To the Foot Soldiers

Foot Soldiers Design Competition Entry | Architecture Equality and equal treatment under the law belongs to all Americans, to all of God's children. With this belief, the foot soldiers struggled, mostly namelessly, anonymously, and uncelebrated. Until now.

It will never happen without effort. Each hand print represents the brave individuals that have gone before. Down "mainstreet", the center to the park, action is represented as the visitor stretches their hands out to fit into a pair of concrete prints, one on each side of the divide. The foot soldiers would often touch hands or link arms together. Here, visitors touch their handprints, their legacy and, as they stretch to touch both sides, they symbolically bridge the gulf and stand in solidarity with their honorable comrades. It is an acknowledgement that the work is incomplete and that the past we will always – be with us.
Equality and equal treatment under the law belongs to all Americans, to all of God's children. With this belief, the foot soldiers struggled, mostly namelessly, anonymously, and uncelebrated.
 
Until now.
Duality, estranged equals standing together in time, is the major premise. The raw, rusted iron plate is oxidized to the hue of the blood representing the blood that is spilt in all of humanities great struggles. Twenty-eight vertical, overlapping plates create an etched timeline of key moments in the civil-rights movement. The towers have cascading water on all three sides for the tears and sweat that the foot soldiers endured in abundance. It gently cascades over the plate steel and the concrete, promising that the oxidation will increase over time.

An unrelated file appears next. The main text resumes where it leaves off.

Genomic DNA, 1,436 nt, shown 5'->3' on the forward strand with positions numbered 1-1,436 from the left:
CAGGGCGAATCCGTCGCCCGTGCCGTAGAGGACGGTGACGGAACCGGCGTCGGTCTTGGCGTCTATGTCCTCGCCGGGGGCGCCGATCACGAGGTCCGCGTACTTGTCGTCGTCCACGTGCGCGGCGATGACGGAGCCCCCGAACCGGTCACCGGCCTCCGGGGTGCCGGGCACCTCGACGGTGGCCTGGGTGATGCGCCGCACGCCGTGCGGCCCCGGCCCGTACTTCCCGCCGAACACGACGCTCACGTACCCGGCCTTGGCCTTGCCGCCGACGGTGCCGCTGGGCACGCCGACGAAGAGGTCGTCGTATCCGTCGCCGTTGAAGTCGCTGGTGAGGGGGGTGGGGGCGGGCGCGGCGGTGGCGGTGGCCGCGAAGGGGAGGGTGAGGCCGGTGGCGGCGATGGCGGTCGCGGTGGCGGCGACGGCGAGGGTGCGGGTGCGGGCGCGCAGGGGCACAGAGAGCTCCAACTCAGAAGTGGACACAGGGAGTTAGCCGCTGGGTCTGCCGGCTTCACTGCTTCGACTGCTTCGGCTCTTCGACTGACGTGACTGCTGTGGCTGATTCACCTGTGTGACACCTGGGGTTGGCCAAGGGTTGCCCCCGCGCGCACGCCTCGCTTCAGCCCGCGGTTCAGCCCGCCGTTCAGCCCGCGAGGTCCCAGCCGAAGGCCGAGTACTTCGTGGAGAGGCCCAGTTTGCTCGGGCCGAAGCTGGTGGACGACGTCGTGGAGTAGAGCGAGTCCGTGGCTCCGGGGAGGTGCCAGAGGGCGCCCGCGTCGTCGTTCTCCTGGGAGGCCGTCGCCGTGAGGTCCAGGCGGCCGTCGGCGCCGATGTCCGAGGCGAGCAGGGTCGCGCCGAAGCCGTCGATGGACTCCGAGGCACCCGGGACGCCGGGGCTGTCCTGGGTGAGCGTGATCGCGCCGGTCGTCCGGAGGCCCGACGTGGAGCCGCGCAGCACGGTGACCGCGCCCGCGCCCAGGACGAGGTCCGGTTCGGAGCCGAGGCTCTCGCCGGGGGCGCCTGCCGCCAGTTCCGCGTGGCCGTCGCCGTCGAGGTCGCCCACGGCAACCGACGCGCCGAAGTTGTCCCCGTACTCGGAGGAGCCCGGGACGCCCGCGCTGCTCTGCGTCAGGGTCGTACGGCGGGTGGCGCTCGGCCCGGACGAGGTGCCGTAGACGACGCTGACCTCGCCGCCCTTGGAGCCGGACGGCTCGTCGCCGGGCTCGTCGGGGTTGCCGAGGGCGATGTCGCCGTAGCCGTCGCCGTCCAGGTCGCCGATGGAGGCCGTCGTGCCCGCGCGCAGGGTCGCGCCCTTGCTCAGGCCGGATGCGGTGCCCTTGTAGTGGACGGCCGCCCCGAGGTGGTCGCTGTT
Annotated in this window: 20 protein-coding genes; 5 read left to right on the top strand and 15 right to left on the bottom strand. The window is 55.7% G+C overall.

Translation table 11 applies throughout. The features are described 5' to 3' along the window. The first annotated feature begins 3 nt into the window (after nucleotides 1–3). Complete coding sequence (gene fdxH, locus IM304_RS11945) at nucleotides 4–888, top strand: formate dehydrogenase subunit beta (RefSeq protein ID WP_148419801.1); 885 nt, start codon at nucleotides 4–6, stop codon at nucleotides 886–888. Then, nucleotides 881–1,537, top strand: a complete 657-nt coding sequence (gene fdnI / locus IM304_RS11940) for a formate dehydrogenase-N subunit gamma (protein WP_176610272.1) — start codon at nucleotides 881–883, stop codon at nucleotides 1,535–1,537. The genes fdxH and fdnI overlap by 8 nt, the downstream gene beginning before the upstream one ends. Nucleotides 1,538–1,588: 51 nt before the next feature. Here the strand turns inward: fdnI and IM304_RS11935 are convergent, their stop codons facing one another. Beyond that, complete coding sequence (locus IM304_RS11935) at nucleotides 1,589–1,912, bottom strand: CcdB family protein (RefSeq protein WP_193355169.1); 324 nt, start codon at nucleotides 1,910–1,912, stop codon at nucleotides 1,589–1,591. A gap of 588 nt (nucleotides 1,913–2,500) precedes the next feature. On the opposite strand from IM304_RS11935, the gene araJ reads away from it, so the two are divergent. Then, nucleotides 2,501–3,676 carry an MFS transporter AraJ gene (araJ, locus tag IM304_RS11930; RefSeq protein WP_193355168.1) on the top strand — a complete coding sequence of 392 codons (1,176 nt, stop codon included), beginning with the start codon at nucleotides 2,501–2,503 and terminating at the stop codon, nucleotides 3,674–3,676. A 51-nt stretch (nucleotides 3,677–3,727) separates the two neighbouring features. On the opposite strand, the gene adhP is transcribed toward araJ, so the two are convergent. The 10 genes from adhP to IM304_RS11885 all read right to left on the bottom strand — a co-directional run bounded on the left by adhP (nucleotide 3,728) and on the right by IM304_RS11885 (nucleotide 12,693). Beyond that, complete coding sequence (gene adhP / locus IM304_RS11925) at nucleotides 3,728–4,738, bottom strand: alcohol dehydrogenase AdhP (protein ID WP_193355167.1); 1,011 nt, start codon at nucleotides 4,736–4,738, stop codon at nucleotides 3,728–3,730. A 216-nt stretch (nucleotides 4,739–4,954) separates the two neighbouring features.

Main inscriptions on interior panels anoymously quote President Obama (right) and Rev. Fred Shuttlesworth (left). One public servant. One private citizen. One in the deep past. One from the time of the memorials erection. Both, calls to action then and now.
 
Detail of an interior panel showing hanprints and engraving with water cascading down the face. The handprints beg for interaction, inviting visitors to put their own hands in the prints. They become willing participants, foot soldiers themselves, experienceing the tears and, perhaps, sheding their own.
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